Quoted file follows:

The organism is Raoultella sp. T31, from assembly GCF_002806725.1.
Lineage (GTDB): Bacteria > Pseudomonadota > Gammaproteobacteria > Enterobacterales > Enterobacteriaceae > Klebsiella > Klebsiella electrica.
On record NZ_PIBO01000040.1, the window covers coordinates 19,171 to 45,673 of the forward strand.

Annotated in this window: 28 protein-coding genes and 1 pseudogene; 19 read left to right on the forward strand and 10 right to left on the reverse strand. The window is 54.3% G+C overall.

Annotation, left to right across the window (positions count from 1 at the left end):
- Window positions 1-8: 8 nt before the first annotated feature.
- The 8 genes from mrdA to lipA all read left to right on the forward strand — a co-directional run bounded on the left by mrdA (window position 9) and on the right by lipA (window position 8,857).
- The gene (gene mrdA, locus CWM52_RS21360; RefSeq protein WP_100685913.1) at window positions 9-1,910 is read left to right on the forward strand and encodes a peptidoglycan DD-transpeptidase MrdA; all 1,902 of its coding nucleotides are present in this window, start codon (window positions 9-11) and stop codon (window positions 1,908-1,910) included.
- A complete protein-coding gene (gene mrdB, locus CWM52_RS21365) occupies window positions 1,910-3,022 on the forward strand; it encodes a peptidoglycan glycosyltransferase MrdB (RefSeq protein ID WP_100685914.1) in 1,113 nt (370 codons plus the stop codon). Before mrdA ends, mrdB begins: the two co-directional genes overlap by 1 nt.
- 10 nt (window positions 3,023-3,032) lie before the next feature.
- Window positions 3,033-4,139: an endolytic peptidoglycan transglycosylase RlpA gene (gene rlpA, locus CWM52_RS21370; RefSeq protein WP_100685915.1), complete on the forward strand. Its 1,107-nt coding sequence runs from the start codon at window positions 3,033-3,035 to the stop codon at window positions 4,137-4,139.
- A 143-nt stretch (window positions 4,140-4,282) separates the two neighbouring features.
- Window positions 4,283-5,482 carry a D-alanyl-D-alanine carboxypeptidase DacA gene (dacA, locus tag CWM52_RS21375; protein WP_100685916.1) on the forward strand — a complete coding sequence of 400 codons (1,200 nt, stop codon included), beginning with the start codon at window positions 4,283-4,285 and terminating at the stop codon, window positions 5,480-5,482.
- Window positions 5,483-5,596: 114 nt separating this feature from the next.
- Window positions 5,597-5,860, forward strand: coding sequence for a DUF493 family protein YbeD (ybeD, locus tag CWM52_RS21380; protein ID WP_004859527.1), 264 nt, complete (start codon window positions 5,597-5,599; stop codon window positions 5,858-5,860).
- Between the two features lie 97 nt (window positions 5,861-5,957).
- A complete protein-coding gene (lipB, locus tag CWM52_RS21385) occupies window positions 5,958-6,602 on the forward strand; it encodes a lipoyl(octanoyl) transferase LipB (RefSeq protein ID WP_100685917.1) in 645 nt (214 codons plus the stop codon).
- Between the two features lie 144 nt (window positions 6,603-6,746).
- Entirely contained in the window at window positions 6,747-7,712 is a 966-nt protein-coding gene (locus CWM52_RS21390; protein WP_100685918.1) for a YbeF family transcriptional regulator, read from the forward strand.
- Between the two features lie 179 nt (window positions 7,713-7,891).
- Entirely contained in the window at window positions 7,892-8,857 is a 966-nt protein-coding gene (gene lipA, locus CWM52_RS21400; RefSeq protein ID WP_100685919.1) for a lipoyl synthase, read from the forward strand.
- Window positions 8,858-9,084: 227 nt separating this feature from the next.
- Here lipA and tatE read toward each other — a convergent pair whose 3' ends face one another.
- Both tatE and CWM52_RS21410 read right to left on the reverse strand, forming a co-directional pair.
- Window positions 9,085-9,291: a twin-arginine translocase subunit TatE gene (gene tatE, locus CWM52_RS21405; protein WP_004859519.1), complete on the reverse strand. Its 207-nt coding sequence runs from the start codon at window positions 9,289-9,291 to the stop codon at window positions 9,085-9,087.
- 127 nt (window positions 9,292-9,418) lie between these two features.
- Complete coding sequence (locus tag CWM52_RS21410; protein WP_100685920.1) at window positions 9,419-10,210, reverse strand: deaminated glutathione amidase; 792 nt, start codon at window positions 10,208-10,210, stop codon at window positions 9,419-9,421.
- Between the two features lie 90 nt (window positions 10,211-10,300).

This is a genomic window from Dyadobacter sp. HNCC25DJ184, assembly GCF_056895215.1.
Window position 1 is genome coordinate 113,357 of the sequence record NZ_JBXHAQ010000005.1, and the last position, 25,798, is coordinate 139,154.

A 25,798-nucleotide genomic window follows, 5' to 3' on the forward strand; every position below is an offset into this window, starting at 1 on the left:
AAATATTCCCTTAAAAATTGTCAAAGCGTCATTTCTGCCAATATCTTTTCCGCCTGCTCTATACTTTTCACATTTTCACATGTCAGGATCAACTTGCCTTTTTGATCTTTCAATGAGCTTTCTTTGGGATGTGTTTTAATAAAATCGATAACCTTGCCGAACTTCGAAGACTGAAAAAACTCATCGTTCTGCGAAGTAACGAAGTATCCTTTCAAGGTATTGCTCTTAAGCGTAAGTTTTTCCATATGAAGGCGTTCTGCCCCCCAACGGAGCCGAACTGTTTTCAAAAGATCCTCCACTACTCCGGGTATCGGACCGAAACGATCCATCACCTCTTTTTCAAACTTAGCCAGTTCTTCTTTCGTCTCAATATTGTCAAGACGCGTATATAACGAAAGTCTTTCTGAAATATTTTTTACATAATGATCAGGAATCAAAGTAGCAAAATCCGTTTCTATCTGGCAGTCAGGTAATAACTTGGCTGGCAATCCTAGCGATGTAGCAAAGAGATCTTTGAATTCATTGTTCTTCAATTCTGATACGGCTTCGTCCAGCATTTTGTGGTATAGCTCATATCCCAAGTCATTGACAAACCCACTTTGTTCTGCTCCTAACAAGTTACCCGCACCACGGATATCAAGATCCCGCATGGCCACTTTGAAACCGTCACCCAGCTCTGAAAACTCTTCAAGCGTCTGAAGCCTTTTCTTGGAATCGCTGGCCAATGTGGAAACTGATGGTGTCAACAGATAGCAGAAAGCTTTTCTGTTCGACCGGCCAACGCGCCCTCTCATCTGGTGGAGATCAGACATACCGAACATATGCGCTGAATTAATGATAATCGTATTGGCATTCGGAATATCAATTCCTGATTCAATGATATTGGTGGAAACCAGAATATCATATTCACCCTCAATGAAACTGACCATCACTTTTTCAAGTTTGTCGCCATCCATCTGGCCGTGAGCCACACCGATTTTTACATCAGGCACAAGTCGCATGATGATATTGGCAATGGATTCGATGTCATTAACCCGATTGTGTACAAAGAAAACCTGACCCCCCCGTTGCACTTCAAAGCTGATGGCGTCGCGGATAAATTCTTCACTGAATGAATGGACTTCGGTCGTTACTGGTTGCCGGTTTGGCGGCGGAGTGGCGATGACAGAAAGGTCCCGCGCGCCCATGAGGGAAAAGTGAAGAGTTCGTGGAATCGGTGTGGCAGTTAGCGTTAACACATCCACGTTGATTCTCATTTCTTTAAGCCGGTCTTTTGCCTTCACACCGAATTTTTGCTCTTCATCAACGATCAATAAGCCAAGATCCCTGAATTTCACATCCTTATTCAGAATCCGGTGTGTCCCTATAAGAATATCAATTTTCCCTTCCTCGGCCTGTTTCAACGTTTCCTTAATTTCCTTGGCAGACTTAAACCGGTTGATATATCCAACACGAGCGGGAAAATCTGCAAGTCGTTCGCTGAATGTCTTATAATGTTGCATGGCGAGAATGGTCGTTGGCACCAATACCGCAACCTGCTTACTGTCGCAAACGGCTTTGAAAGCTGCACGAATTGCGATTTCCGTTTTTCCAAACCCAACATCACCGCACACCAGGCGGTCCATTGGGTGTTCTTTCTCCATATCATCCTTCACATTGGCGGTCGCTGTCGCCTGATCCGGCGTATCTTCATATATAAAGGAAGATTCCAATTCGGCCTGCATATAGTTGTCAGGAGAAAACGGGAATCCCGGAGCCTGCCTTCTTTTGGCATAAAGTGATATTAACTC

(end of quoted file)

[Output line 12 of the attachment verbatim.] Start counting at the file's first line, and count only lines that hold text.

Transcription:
- A 143-nt stretch (window positions 4,140-4,282) separates the two neighbouring features.